Thorer replies thus to his speech: "I do not confide in myself so much as to raise the banner against King Olaf, or, as chief, to lead on this army; for the people of Throndhjem have the greatest part in this armament, and I know well their haughty spirit, and that they would not obey me, or any other Halogaland man, although I need not be reminded of my injuries to be roused to vengeance on King Olaf. I remember well my heavy loss when King Olaf slew four men, all distinguished both by birth and personal qualities; namely, my brother's son Asbjorn, my sister's sons Thorer and Grjotgard, and their father Olver; and it is my duty to take vengeance for each man of them. I will not conceal that I have selected eleven of my house-servants for that purpose, and of those who are the most daring; and I do not think we shall be behind others in exchanging blows with King Olaf, should opportunity be given."
Then Kalf Arnason desired to speak. "It is highly necessary," says he, "that this business we have on hand do not turn out a mockery and child-work, now that an army is collected. Something else is needful, if we are to stand battle with King Olaf, than that each should shove the danger from himself; for we must recollect that although King Olaf has not many people compared to this army of ours, the leader of them is intrepid, and the whole body of them will be true to him, and obedient in the battle. But if we who should be the leaders of this army show any fear, and will not encourage the army and go at the head of it, it must happen that with the great body of our people the spirit will leave their hearts, and the next thing will be that each will seek his own safety. Although we have now a great force assembled, we shall find our destruction certain, when we meet King Olaf and his troops, if we, the chiefs of the people, are not confident in our cause, and have not the whole army confidently and bravely going along with us. If it cannot be so, we had better not risk a battle; and then it is easy to see that nothing would be left us but to shelter ourselves under King Olaf's mercy, however hard it might be, as then we would be less guilty than we now may appear to him to be. Yet I know there are men in his ranks who would secure my life and peace if I would seek it. Will ye now adopt my proposal -- then shalt thou, friend Thorer, and thou, Harek, go under the banner which we will all of us raise up, and then follow. Let us all be speedy and determined in the resolution we have taken, and put ourselves so at the head of the bondes' army that they see no distrust in us; for then will the common man advance with spirit when we go merrily to work in placing the army in battle-order, and in encouraging the people to the strife."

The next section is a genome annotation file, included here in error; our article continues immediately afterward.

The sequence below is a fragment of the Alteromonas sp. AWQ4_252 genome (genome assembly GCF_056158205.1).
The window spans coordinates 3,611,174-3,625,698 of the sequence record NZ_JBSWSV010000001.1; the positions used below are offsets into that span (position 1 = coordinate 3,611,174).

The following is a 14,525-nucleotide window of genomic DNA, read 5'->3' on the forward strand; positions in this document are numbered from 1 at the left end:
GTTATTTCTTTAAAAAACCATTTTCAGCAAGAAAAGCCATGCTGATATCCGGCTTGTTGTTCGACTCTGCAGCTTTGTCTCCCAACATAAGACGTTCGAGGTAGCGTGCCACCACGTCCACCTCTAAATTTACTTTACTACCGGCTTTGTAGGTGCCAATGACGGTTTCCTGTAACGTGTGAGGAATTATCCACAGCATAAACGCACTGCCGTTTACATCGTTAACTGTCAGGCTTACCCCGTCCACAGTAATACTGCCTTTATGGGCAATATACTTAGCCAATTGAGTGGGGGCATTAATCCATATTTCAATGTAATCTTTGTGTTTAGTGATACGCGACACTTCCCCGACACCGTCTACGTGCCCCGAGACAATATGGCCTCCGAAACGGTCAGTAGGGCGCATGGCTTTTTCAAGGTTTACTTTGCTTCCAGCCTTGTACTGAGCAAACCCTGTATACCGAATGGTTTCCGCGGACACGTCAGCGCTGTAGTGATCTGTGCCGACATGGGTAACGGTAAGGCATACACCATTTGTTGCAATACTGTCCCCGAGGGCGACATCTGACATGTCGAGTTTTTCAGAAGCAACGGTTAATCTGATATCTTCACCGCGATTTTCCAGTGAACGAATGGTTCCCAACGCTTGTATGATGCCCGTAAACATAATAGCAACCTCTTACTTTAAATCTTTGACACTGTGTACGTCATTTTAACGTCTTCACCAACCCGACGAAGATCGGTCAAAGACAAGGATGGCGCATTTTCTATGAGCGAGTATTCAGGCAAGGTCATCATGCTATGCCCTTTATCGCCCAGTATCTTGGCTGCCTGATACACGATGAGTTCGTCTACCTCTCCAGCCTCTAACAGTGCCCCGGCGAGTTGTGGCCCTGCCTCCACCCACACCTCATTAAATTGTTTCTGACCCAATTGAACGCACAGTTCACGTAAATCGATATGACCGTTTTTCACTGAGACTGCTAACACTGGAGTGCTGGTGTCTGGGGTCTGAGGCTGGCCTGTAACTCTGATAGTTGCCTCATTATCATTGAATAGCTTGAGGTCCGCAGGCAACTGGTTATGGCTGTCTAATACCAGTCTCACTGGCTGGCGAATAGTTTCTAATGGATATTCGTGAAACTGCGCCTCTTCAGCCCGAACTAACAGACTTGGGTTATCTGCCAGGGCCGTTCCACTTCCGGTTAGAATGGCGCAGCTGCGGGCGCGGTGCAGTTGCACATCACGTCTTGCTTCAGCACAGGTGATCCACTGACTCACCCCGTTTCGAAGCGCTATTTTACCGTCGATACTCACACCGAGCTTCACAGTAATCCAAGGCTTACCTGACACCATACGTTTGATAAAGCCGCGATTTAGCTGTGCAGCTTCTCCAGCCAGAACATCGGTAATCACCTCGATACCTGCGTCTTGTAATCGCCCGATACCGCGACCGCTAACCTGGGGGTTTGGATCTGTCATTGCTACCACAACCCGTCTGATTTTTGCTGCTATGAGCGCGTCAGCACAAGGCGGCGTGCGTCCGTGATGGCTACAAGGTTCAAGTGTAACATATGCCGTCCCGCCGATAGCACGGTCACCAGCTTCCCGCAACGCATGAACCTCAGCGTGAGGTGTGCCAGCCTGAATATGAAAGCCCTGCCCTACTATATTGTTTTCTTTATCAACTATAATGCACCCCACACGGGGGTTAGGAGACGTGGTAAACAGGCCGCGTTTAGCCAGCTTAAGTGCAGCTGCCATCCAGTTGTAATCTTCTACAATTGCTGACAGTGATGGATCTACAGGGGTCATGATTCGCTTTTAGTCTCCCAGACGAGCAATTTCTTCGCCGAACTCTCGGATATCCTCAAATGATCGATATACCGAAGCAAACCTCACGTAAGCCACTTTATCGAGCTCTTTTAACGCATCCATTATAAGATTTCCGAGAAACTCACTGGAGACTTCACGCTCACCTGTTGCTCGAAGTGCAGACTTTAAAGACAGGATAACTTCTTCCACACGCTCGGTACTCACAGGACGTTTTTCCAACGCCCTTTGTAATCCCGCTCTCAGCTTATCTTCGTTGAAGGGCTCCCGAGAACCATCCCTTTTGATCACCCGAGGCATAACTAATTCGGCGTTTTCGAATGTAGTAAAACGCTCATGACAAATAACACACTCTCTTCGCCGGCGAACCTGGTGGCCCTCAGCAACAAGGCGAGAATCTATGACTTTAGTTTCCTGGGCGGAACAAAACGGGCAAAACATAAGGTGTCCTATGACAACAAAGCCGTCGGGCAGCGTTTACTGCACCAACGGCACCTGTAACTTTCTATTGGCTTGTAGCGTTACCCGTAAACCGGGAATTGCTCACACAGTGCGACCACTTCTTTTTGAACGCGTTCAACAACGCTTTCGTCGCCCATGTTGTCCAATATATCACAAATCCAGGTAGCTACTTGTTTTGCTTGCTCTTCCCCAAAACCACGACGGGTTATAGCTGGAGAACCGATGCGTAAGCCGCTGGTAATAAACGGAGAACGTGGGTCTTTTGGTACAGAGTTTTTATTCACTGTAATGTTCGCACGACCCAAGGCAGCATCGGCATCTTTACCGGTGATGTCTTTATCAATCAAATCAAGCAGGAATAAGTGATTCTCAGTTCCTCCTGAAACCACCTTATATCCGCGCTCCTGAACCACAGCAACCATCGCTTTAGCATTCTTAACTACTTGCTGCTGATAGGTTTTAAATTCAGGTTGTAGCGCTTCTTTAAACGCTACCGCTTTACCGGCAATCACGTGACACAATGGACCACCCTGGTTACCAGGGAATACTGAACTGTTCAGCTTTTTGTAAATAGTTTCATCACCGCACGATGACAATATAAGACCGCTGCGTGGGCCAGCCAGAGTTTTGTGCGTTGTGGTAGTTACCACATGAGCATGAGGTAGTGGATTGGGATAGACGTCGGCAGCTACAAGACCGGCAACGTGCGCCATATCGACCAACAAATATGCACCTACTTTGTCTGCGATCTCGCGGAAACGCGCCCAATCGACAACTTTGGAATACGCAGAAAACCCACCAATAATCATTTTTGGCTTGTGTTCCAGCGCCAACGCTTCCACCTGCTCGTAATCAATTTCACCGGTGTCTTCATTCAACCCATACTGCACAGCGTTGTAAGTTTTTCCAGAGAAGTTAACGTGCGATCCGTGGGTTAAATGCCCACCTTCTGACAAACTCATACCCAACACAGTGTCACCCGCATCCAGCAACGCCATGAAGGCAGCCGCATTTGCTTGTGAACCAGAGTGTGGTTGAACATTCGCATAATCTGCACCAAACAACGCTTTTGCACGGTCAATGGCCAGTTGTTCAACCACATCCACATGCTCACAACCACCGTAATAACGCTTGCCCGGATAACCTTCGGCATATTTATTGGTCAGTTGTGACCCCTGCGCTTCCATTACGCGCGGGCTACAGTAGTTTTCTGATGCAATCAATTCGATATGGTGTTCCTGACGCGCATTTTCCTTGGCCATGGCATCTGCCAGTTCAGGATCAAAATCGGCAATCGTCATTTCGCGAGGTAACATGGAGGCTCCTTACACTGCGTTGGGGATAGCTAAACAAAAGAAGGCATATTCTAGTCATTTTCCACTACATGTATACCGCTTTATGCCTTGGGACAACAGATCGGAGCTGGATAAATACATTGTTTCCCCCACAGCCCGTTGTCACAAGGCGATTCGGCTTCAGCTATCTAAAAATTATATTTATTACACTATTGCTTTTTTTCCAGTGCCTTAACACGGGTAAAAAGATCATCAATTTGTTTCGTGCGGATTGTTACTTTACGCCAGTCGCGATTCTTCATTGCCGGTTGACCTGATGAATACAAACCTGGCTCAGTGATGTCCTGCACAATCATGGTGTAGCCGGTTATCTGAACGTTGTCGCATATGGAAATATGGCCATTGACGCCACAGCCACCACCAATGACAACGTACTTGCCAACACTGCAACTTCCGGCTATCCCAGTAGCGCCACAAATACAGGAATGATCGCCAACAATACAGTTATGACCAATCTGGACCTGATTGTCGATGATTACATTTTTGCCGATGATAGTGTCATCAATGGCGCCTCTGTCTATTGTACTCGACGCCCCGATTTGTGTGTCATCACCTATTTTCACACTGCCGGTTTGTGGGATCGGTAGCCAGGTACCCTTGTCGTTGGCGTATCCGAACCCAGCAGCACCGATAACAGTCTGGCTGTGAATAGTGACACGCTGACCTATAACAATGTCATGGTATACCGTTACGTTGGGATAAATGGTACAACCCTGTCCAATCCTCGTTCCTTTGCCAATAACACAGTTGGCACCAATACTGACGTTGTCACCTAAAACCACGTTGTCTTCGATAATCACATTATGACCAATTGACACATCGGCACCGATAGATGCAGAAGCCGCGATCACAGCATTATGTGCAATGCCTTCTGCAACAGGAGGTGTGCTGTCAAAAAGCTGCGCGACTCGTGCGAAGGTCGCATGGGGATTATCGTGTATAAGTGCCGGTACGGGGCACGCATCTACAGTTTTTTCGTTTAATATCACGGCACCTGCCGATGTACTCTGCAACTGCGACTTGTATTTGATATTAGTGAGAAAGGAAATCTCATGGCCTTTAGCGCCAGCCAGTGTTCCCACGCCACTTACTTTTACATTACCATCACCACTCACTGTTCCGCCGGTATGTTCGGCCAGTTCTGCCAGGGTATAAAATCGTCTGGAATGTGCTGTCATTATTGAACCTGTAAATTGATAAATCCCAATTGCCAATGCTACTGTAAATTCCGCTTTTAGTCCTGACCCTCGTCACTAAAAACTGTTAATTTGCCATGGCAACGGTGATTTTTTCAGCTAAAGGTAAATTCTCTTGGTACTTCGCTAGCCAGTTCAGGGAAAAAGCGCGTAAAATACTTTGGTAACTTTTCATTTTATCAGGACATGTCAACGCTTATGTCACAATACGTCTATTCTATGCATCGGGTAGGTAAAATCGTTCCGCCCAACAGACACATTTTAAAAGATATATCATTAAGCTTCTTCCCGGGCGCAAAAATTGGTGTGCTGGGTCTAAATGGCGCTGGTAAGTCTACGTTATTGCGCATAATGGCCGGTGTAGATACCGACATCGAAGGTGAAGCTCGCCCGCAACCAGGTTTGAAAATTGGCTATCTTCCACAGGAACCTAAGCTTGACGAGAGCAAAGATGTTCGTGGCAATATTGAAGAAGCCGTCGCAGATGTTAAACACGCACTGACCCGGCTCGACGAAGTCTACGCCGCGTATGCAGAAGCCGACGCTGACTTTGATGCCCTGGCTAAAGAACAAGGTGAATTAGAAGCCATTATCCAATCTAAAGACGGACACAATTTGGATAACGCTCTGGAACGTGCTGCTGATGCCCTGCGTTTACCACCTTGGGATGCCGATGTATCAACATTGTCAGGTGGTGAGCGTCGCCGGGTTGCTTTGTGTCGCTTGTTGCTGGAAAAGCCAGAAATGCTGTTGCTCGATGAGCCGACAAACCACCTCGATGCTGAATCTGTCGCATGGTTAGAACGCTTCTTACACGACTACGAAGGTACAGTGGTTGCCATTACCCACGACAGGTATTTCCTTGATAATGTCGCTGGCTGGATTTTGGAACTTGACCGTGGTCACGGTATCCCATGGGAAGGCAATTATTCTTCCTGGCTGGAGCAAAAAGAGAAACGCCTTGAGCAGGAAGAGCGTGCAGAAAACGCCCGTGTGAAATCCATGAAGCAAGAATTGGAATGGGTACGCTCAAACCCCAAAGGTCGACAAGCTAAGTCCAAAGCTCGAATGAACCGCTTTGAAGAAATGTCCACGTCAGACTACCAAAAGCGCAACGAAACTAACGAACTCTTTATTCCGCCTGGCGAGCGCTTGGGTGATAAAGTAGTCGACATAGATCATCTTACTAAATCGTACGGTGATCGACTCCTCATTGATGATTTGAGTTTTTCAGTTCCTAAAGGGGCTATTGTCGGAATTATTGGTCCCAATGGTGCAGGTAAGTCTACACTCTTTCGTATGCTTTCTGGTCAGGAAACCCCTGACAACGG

When Kalf had ended they all concurred in what he proposed, and all would do what Kalf thought of advantage. All desired Kalf to be the leader of the army, and to give each what place in it he chose.
233. HOW THE LENDERMEN SET UP THEIR BANNERS.
Kalf Arnason then raised his banner, and drew up his house- servants along with Harek of Thjotta and his men. Thorer Hund, with his troop, was at the head of the order of battle in front of the banner; and on both sides of Thorer was a chosen body of bondes, all of them the most active and best armed in the forces. This part of the array was long and thick, and in it were drawn up the Throndhjem people and the Halogalanders. On the right wing was another array; and on the left of the main array were drawn up the men from Rogaland, Hordaland, the Fjord districts, and Scgn, and they had the third banner.